Widespread fear of Isis is producing strange bedfellows

Iranian-controlled Shia militias that used to kill American soldiers are now fighting Isis, helped by US airstrikes
Topshop goes part Athena poster, part last spring Prada

Topshop goes part Athena poster, part last spring Prada

Shoppers don't come to Topshop for the unique
How to make a Lego masterpiece

How to make a Lego masterpiece

Toy breaks out of the nursery and heads for the gallery
Meet the ‘Endies’ – city dwellers who are too poor to have fun

Meet the ‘Endies’ – city dwellers who are too poor to have fun

Urbanites are cursed with an acronym pointing to Employed but No Disposable Income or Savings
Paisley’s decision to make peace with IRA enemies might remind the Arabs of Sadat

Ian Paisley’s decision to make peace with his IRA enemies

His Save Ulster from Sodomy campaign would surely have been supported by many a Sunni imam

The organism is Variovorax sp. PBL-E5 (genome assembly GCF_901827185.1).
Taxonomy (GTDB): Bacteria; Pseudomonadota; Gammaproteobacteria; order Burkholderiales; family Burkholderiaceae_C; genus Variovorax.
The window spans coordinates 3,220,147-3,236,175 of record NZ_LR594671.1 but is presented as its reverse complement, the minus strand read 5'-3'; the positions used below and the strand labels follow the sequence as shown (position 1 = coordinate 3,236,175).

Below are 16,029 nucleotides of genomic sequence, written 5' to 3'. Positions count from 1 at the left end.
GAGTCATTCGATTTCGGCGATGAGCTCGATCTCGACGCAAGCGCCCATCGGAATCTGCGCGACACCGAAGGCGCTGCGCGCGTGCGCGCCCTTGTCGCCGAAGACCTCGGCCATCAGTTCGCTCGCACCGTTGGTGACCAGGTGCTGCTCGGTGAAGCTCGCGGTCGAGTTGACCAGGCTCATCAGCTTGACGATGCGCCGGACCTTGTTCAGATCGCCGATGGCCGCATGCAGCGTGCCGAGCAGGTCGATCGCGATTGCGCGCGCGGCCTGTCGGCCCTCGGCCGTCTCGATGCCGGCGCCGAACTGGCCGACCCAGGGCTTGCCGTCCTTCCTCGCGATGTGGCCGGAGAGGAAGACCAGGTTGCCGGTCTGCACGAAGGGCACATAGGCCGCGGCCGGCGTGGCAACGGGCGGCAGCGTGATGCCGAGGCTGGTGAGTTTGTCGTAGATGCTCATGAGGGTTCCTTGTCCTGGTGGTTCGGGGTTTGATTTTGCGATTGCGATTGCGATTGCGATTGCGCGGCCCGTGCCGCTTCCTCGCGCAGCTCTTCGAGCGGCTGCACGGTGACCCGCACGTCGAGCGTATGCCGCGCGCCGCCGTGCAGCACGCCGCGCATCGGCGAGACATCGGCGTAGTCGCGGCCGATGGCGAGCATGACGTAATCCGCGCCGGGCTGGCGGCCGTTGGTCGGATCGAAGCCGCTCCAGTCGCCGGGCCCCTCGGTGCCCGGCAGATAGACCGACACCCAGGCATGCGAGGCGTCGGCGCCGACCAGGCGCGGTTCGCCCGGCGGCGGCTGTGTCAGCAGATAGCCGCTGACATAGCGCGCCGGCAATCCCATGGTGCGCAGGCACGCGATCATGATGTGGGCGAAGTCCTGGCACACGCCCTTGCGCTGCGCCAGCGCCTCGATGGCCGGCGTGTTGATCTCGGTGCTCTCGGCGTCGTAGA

'She was a singer, a superstar, an addict, but to me, her mother, she is simply Amy'

'She was a singer, a superstar, an addict, but to me, her mother, she is simply Amy'

Exclusive extract from Janis Winehouse's poignant new memoir
Is this the role to win Cumberbatch an Oscar?

Is this the role to win Cumberbatch an Oscar?

The Imitation Game, film review
England and Roy Hodgson take a joint step towards redemption in Basel

England and Hodgson take a joint step towards redemption

Welbeck double puts England on the road to Euro 2016
Relatives fight over Vivian Maier’s rare photos

Relatives fight over Vivian Maier’s rare photos

Pictures removed from public view as courts decide ownership
‘Fashion has to be fun. It’s a big business, not a cure for cancer’

‘Fashion has to be fun. It’s a big business, not a cure for cancer’

Donatella Versace at New York Fashion Week